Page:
Addressing gun violence: Domestic and gender-based violence has spiked during the pandemic. Maya will address this violence and identify resources and interventions for survivors. Women should be able to walk our streets in peace and no mother should have to worry if their child is going to make it home safely. Maya’s Gun Violence Prevention Plan:
Putting the “Public” Back in Public Safety: There is no leading New York City out of the crisis we’re in without transforming policing and ensuring it protects our communities, especially communities of color, who have been targeted, mistreated, and disrespected by the police for far too long. Every mother—especially Black mothers—was called to action the moment we heard George Floyd calling out for his mother with what turned out to be his last breaths. We have been called, and we must respond. Maya’s Policing and Public Safety Plan:
Creating a Just, Vibrant School System: Access to quality education is absolutely essential to setting up our children for success, yet far too many Black children in our city face underfunded schools and little support for their growth and development, leaving them at-risk of falling into patterns of violence and crime and hinders their educational and economic mobility. It is time for every single New Yorker—regardless of zip code or economic status—to have a well-funded, fully-staffed school to go to every morning. Maya’s plan for Creating a Just, Vibrant School System:
Centering women in economic recovery: Women, chief among them Black women, have faced astonishing losses in the workforce over this past year. In December of 2020, when employers cut 140,000 jobs with women accounting for all losses, a Bureau of Labor Statistics survey showed that Black and Latina women lost jobs, while white women made gains. Maya will return women of color to the workplace and center them as essential to our economic future. Her economic recovery plan, New Deal New York:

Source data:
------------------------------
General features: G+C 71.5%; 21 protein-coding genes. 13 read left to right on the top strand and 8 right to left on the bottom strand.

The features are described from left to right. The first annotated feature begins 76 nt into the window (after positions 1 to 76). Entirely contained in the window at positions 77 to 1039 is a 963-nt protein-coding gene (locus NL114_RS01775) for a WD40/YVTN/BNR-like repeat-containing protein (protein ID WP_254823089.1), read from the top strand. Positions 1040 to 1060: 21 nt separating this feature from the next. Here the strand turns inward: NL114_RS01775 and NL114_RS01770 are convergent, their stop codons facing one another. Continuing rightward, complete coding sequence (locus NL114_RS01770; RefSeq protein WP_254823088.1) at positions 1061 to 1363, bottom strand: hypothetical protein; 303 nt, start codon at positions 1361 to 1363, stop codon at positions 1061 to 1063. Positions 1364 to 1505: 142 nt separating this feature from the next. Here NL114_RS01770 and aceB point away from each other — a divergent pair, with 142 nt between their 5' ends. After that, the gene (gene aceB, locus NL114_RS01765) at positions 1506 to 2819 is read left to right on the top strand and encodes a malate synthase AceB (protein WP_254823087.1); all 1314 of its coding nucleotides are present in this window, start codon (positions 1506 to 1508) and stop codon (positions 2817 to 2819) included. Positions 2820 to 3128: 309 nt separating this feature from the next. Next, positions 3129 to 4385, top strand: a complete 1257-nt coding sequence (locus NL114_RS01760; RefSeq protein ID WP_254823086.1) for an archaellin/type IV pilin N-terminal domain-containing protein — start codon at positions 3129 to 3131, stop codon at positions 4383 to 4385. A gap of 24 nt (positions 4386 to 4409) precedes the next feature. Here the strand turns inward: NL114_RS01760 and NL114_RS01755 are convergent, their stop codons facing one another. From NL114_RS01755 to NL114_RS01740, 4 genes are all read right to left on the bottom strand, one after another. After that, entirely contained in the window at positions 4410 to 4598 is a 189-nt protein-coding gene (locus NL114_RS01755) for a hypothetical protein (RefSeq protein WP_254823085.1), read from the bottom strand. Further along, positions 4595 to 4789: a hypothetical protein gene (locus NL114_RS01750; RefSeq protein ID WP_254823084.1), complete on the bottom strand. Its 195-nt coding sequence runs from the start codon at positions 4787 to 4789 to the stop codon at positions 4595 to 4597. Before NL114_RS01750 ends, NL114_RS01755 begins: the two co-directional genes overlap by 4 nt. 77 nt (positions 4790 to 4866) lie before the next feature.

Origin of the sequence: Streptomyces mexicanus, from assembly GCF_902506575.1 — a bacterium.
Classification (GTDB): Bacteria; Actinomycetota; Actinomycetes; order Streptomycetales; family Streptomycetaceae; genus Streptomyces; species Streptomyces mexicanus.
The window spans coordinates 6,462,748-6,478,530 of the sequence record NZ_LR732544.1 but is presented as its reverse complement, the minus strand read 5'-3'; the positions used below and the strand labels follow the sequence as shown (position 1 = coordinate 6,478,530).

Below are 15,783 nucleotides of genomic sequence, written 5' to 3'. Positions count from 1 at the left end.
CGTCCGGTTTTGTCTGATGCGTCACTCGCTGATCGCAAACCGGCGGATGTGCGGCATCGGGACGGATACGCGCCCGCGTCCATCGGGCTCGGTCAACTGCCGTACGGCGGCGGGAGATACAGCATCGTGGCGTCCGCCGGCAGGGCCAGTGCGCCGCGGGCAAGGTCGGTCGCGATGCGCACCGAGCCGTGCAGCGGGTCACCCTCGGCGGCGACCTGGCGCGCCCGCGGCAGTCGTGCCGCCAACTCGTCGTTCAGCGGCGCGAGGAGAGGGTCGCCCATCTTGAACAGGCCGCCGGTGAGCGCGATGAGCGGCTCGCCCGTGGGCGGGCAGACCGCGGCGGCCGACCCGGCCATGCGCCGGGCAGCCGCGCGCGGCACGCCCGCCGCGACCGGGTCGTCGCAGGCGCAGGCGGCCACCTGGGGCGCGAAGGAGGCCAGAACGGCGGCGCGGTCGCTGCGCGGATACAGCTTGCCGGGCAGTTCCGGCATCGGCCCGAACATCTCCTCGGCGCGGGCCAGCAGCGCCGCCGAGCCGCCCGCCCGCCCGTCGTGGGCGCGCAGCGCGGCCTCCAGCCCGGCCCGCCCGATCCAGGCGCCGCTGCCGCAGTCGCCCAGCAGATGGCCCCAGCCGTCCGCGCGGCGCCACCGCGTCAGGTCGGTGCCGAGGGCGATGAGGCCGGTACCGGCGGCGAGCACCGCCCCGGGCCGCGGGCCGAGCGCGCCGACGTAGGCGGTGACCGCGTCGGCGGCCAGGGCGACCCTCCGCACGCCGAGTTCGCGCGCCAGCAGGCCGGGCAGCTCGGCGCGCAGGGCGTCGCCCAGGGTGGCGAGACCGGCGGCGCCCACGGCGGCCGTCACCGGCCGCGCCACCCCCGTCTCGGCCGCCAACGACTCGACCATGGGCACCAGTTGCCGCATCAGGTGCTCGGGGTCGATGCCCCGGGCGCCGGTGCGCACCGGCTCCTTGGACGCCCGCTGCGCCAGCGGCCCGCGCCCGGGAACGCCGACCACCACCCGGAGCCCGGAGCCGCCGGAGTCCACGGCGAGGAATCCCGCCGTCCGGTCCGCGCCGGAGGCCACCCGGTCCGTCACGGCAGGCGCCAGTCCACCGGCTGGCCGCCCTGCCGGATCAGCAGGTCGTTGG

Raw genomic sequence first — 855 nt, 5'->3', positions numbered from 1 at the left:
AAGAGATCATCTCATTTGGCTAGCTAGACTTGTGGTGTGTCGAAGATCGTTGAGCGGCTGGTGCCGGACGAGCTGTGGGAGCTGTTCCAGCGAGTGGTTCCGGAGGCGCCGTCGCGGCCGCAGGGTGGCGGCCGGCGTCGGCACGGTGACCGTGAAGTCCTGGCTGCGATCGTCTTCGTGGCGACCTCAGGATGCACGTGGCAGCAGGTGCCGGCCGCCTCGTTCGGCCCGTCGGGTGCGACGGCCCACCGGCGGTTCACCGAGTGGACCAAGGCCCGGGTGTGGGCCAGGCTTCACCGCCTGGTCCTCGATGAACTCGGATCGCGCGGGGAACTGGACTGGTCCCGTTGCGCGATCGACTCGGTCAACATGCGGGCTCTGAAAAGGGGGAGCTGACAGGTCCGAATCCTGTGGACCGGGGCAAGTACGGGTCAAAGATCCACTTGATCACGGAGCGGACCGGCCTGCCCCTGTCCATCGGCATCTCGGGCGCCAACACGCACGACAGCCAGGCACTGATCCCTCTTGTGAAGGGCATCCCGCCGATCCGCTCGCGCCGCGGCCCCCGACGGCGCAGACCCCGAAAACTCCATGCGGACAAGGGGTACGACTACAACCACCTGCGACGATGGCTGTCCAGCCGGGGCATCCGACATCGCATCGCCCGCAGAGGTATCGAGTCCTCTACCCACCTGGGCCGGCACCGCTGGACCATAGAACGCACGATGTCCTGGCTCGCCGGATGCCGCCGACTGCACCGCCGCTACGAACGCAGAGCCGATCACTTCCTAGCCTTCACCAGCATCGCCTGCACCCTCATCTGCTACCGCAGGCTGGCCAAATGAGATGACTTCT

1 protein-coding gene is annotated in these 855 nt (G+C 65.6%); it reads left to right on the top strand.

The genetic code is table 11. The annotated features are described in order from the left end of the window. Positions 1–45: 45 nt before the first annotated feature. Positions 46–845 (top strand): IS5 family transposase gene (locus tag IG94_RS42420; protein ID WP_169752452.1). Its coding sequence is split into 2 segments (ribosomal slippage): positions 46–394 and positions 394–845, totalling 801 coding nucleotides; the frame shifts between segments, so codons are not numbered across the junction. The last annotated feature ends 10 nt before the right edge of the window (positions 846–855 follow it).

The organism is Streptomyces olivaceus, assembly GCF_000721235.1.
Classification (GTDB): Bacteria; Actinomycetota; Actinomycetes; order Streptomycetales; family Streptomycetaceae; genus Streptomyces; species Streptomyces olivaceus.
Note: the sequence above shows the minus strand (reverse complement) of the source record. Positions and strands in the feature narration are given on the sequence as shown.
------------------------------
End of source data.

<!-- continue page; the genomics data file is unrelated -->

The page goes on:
Reopening and Reinvesting in Our City’s Arts and Cultural Institutions: The pandemic has battered our vibrant and essential tourism, arts, and cultural sectors harder than any other industry, leaving thousands of artists, creators, and arts workers without work for over a year. Black artists and artists of color—who have historically been marginalized and neglected by our city’s mostly white institutions for years—have been impacted the most. To reopen and recover our city, we must support artists of color and rebuild a stronger, more equitable New York City arts sector for all. Maya’s plan to Revive Tourism, Arts and Culture:
Maya will be a champion for Black women in City Hall and that’s why she has the support of Emily’s List, Amplify Her, Higher Heights PAC, 1199 SEIU—our healthcare heroes, the New York Working Families Party, Assemblymember Latoya Joyner, Congresswoman Yvette Clarke and more. Maya Wiley will ensure a strong, equitable recovery for all New Yorkers as the first woman, and first Black woman, to be elected Mayor.